Quantum Theory reveals Parallel Universes and Quantum Immortality in alternate universes

Quantum Theory reveals Parallel Universes and Quantum Immortality in alternate universes

Parallel universes are not a theory, but deductions from the “Many Worlds” interpretation of quantum mechanics. And there is at least on other theory that predicts not alternate universes but parallel universes where the universes are just like ours, only slightly different, where different versions of us could exist. One is the idea of Infinite universes. The reason space appears to be only 13.7 billion light years in radius is because That limit is set by the distance that light has had the ability to travel since the instant of the Big Bang. The universe is likely larger, and perhaps infinitely larger. If space is infinite, then it must start repeating at some point, because there are a finite number of ways that any set of particles can be arranged. Physicist Brian Greene calculated this number to be 10^10^122 — this is a very very large number, but it is minuscule compared to infinity. So if you travel far enough in space, you should see another version of you living in completely different circumstances, perhaps as president of the United States, or as rich as Bill Gates.

But the most intriguing theory that leads to parallel universes comes from the many worlds interpretation was proposed by Hugh Everett for his phD thesis in 1957 at Princeton University. This theory says that the wave never collapses, that every time a wave seemingly collapses in our universe, there is a parallel universe where no such collapse happens. This interpretations implies that reality splits like a fork in the road whenever a wave collapse occurs. In effect, the entire universe is one gigantic wave function that contains all possible realities. Everett called it the “universal wave function,” in his thesis. So the universe is also in superposition of all possible states of its constituent particles. As it evolves, some of these superpositions break down, making certain realities or worlds distinct and isolated from each other.

The many worlds interpretation avoids the complication of wave function collapse, but it creates a near infinite number of parallel worlds. Just like in quantum mechanics, everything with a non-zero probability of occurring is a reality in some universe. In other words, there is a universe out there where everything happened just like it did in this one, except you made one or two decisions differently, and your life turned out completely differently – like you became as rich as Bill Gates, or married Kate Upton.

Bryce DeWitt who popularized the many worlds interpretation in the 1970’s says, “Every quantum transition taking place on every star, in every galaxy, in every remote corner of the universe is splitting our local world on earth into myriads of copies.” Quantum physics says that the splitting occurs whenever a wave collapses, meaning whenever a measurement of observation occurs. When you walk around your own house, there must be millions of splitting events because the molecules on your feet are interacting with the molecules of the floor. The numbers of splits and parallel universes has to be astronomical.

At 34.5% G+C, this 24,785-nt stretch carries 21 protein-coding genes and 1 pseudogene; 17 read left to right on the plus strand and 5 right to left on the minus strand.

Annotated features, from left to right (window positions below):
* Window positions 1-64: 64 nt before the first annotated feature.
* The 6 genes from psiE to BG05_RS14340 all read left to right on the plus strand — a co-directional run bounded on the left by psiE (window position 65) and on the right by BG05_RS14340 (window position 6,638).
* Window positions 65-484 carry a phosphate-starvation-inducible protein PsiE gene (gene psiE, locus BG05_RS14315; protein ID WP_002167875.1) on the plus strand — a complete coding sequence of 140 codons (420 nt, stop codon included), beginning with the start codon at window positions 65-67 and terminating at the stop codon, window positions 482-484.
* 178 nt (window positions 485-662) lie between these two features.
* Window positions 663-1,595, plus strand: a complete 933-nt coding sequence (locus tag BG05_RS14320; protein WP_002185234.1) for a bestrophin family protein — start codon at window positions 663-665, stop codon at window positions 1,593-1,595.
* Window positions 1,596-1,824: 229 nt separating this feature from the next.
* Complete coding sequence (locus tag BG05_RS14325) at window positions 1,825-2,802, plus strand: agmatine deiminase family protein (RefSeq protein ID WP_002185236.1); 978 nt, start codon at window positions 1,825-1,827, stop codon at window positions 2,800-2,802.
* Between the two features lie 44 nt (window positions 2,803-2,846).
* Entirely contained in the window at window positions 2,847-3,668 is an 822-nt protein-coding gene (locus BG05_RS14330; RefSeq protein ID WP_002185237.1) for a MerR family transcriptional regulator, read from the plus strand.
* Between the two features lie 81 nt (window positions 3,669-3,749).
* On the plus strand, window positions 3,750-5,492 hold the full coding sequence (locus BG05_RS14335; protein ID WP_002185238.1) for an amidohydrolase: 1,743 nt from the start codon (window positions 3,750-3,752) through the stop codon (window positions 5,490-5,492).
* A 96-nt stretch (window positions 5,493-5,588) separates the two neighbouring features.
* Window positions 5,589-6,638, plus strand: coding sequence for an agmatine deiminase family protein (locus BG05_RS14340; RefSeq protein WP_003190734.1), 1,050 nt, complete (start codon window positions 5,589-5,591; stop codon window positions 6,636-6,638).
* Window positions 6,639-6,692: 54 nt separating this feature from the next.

Oxford physicist David Deutsch says, many worlds is virtually a fact. It sounds fantastic, but the Many Worlds interpretation predicts outcomes that are completely consistent with physics experiments over the course of decades. MIT physicist Max Tegmark says, “The act of making a decision causes a person to split into multiple copies.”
But I have no awareness of the other copies. Columbia University Professor Brian Greene says we just need to broaden our minds of what “self” actually means. “Each copy believes that it is you. The real you is the sum total” of all the splittings

In the late 1990s a thought experiment was proposed by MIT physicist Max Tegmark — called quantum suicide. Let’s say someone makes a wager. You are put in a box with a gun pointed to your head and a button in your hand. The button controls a quantum splitter that detects the spin of an electron. If after you press the button the spin says up, the gun does not fire, you come out of the box and win a prize of $1 Billion. But if the spin shows down, then the gun fires and you die instantly. There is a 50% chance that the splitter would detect up, and 50% that it would detect down. Few people, I think, would accept 50/50 odds of life and death. But I might take this bet because If you truly believe in the concept of multiple worlds then you would take this bet every time. Because the only one of “you” that would ever come out of that box would be the one that remains conscious. In other words, in your world, for you to be conscious, you would always have to be in the reality that survived.

In another world, the other versions of you would be dead, but you would not know this. Your conscious self would always survive and become a billionaire.



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